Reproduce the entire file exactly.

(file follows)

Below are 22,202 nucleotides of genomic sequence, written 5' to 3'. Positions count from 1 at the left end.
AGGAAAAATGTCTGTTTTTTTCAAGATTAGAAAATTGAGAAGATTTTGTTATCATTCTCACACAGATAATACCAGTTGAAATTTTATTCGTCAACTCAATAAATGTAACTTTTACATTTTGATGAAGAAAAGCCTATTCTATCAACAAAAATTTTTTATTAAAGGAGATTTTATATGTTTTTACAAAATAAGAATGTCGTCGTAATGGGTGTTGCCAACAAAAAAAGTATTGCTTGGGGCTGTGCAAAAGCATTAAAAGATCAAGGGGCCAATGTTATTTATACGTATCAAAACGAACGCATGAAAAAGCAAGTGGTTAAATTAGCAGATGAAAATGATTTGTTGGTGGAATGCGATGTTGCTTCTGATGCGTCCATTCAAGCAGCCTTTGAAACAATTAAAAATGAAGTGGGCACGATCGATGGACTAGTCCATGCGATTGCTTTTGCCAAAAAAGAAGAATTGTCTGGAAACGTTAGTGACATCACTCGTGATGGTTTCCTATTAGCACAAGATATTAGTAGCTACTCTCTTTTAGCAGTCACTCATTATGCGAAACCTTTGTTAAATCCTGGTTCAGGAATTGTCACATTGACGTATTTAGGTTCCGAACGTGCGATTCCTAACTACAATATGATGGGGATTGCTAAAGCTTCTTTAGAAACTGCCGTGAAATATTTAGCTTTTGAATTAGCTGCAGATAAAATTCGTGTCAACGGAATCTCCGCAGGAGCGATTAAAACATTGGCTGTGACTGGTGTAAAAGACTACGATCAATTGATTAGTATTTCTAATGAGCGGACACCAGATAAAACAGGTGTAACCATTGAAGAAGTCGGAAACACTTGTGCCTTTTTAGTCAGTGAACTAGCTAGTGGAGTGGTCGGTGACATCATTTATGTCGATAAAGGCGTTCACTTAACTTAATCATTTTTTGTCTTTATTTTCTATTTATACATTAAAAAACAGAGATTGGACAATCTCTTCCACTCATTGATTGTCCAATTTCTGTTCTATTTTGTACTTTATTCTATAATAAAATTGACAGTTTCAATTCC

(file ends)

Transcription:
Below are 22,202 nucleotides of genomic sequence, written 5' to 3'. Positions count from 1 at the left end.
AGGAAAAATGTCTGTTTTTTTCAAGATTAGAAAATTGAGAAGATTTTGTTATCATTCTCACACAGATAATACCAGTTGAAATTTTATTCGTCAACTCAATAAATGTAACTTTTACATTTTGATGAAGAAAAGCCTATTCTATCAACAAAAATTTTTTATTAAAGGAGATTTTATATGTTTTTACAAAATAAGAATGTCGTCGTAATGGGTGTTGCCAACAAAAAAAGTATTGCTTGGGGCTGTGCAAAAGCATTAAAAGATCAAGGGGCCAATGTTATTTATACGTATCAAAACGAACGCATGAAAAAGCAAGTGGTTAAATTAGCAGATGAAAATGATTTGTTGGTGGAATGCGATGTTGCTTCTGATGCGTCCATTCAAGCAGCCTTTGAAACAATTAAAAATGAAGTGGGCACGATCGATGGACTAGTCCATGCGATTGCTTTTGCCAAAAAAGAAGAATTGTCTGGAAACGTTAGTGACATCACTCGTGATGGTTTCCTATTAGCACAAGATATTAGTAGCTACTCTCTTTTAGCAGTCACTCATTATGCGAAACCTTTGTTAAATCCTGGTTCAGGAATTGTCACATTGACGTATTTAGGTTCCGAACGTGCGATTCCTAACTACAATATGATGGGGATTGCTAAAGCTTCTTTAGAAACTGCCGTGAAATATTTAGCTTTTGAATTAGCTGCAGATAAAATTCGTGTCAACGGAATCTCCGCAGGAGCGATTAAAACATTGGCTGTGACTGGTGTAAAAGACTACGATCAATTGATTAGTATTTCTAATGAGCGGACACCAGATAAAACAGGTGTAACCATTGAAGAAGTCGGAAACACTTGTGCCTTTTTAGTCAGTGAACTAGCTAGTGGAGTGGTCGGTGACATCATTTATGTCGATAAAGGCGTTCACTTAACTTAATCATTTTTTGTCTTTATTTTCTATTTATACATTAAAAAACAGAGATTGGACAATCTCTTCCACTCATTGATTGTCCAATTTCTGTTCTATTTTGTACTTTATTCTATAATAAAATTGACAGTTTCAATTCC